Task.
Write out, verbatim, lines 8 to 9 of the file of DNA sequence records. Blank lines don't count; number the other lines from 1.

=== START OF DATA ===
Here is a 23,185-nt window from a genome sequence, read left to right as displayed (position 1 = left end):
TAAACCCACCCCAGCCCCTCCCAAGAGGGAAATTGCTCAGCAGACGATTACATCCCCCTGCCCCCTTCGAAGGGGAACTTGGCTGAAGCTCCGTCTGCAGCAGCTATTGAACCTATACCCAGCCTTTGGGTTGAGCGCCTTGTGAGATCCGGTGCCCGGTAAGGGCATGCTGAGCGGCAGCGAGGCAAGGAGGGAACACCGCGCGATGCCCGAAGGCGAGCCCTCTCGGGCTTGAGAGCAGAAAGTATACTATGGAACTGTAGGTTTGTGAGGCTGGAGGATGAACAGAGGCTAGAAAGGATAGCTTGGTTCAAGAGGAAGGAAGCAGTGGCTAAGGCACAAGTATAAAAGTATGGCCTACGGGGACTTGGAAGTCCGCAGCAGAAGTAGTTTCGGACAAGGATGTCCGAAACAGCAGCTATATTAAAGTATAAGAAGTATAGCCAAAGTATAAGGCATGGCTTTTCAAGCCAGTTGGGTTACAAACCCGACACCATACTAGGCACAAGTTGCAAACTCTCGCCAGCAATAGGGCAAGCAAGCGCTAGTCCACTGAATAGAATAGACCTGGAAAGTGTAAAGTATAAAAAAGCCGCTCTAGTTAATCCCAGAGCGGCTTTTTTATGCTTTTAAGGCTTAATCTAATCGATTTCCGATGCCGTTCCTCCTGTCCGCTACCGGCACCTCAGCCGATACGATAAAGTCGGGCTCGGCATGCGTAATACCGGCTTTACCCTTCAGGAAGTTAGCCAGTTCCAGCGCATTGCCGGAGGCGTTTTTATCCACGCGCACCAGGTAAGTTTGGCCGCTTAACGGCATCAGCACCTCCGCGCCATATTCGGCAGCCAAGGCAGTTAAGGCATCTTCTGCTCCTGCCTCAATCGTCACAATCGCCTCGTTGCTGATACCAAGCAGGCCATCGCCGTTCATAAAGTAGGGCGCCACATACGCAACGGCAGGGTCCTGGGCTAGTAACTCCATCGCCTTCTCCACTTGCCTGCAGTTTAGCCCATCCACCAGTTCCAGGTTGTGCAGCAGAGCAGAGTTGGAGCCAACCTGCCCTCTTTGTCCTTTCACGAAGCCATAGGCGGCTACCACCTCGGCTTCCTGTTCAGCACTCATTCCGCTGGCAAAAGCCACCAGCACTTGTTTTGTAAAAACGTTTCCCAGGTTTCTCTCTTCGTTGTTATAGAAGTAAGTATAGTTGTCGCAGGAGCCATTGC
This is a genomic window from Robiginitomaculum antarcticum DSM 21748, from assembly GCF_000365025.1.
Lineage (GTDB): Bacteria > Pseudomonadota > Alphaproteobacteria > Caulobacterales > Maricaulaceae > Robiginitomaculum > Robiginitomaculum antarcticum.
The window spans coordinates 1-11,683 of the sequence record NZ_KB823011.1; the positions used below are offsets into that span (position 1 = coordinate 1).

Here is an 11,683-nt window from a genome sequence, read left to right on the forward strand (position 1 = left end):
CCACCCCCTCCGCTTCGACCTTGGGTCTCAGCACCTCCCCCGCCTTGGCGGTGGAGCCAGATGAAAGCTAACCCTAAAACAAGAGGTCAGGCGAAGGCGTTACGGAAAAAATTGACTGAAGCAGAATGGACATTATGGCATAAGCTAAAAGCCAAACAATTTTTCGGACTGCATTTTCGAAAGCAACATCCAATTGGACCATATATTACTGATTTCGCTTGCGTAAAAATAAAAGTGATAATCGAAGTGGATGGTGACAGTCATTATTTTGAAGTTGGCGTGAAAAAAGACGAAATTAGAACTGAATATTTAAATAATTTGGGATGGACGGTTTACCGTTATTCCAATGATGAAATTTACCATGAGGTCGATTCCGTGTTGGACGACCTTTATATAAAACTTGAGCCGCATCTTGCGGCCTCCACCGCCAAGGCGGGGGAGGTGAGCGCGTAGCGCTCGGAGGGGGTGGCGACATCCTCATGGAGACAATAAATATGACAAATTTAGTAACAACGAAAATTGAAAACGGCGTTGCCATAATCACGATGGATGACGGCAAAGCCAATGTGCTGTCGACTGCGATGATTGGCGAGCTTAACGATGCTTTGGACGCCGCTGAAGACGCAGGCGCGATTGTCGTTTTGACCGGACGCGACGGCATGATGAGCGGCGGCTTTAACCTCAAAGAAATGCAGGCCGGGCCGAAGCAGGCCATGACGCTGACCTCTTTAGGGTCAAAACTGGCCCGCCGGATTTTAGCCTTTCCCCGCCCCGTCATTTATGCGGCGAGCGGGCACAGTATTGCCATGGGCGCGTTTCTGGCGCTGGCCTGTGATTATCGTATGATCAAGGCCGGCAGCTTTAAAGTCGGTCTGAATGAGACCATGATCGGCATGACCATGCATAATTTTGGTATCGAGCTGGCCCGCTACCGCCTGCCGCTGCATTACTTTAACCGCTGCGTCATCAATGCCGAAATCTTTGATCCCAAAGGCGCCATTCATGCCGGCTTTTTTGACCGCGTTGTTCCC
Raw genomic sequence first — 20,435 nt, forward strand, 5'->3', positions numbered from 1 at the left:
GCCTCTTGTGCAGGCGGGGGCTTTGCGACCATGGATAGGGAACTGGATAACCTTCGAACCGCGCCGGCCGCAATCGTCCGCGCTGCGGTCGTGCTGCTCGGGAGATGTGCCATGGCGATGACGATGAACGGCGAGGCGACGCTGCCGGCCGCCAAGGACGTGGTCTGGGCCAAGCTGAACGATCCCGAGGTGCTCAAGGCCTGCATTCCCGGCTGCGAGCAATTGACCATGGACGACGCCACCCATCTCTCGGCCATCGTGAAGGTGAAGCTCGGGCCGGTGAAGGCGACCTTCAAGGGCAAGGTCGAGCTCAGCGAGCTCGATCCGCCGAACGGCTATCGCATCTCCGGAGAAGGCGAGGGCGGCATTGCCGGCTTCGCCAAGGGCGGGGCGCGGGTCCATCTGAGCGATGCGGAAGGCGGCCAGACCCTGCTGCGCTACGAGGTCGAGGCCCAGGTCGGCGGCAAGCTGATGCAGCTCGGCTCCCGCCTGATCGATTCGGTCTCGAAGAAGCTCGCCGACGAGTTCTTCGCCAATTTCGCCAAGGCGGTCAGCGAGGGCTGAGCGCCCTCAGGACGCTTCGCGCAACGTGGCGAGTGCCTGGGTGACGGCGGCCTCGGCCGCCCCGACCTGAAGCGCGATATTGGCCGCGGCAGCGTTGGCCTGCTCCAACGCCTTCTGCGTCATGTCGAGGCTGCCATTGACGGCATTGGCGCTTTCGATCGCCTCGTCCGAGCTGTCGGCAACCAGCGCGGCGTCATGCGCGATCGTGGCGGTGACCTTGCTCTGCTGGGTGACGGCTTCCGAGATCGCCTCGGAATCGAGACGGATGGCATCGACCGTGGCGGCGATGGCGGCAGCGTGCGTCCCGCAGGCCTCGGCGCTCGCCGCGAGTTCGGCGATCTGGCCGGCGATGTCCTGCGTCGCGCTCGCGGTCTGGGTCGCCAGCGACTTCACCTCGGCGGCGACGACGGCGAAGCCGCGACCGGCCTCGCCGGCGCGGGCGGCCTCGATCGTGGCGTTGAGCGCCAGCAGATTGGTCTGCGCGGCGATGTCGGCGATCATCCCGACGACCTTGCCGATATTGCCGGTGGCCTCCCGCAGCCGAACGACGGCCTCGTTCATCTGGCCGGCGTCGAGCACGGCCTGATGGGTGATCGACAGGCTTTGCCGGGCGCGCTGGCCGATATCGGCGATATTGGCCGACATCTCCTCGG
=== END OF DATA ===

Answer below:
Raw genomic sequence first — 20,435 nt, forward strand, 5'->3', positions numbered from 1 at the left:
GCCTCTTGTGCAGGCGGGGGCTTTGCGACCATGGATAGGGAACTGGATAACCTTCGAACCGCGCCGGCCGCAATCGTCCGCGCTGCGGTCGTGCTGCTCGGGAGATGTGCCATGGCGATGACGATGAACGGCGAGGCGACGCTGCCGGCCGCCAAGGACGTGGTCTGGGCCAAGCTGAACGATCCCGAGGTGCTCAAGGCCTGCATTCCCGGCTGCGAGCAATTGACCATGGACGACGCCACCCATCTCTCGGCCATCGTGAAGGTGAAGCTCGGGCCGGTGAAGGCGACCTTCAAGGGCAAGGTCGAGCTCAGCGAGCTCGATCCGCCGAACGGCTATCGCATCTCCGGAGAAGGCGAGGGCGGCATTGCCGGCTTCGCCAAGGGCGGGGCGCGGGTCCATCTGAGCGATGCGGAAGGCGGCCAGACCCTGCTGCGCTACGAGGTCGAGGCCCAGGTCGGCGGCAAGCTGATGCAGCTCGGCTCCCGCCTGATCGATTCGGTCTCGAAGAAGCTCGCCGACGAGTTCTTCGCCAATTTCGCCAAGGCGGTCAGCGAGGGCTGAGCGCCCTCAGGACGCTTCGCGCAACGTGGCGAGTGCCTGGGTGACGGCGGCCTCGGCCGCCCCGACCTGAAGCGCGATATTGGCCGCGGCAGCGTTGGCCTGCTCCAACGCCTTCTGCGTCATGTCGAGGCTGCCATTGACGGCATTGGCGCTTTCGATCGCCTCGTCCGAGCTGTCGGCAACCAGCGCGGCGTCATGCGCGATCGTGGCGGTGACCTTGCTCTGCTGGGTGACGGCTTCCGAGATCGCCTCGGAATCGAGACGGATGGCATCGACCGTGGCGGCGATGGCGGCAGCGTGCGTCCCGCAGGCCTCGGCGCTCGCCGCGAGTTCGGCGATCTGGCCGGCGATGTCCTGCGTCGCGCTCGCGGTCTGGGTCGCCAGCGACTTCACCTCGGCGGCGACGACGGCGAAGCCGCGACCGGCCTCGCCGGCGCGGGCGGCCTCGATCGTGGCGTTGAGCGCCAGCAGATTGGTCTGCGCGGCGATGTCGGCGATCATCCCGACGACCTTGCCGATATTGCCGGTGGCCTCCCGCAGCCGAACGACGGCCTCGTTCATCTGGCCGGCGTCGAGCACGGCCTGATGGGTGATCGACAGGCTTTGCCGGGCGCGCTGGCCGATATCGGCGATATTGGCCGACATCTCCTCGG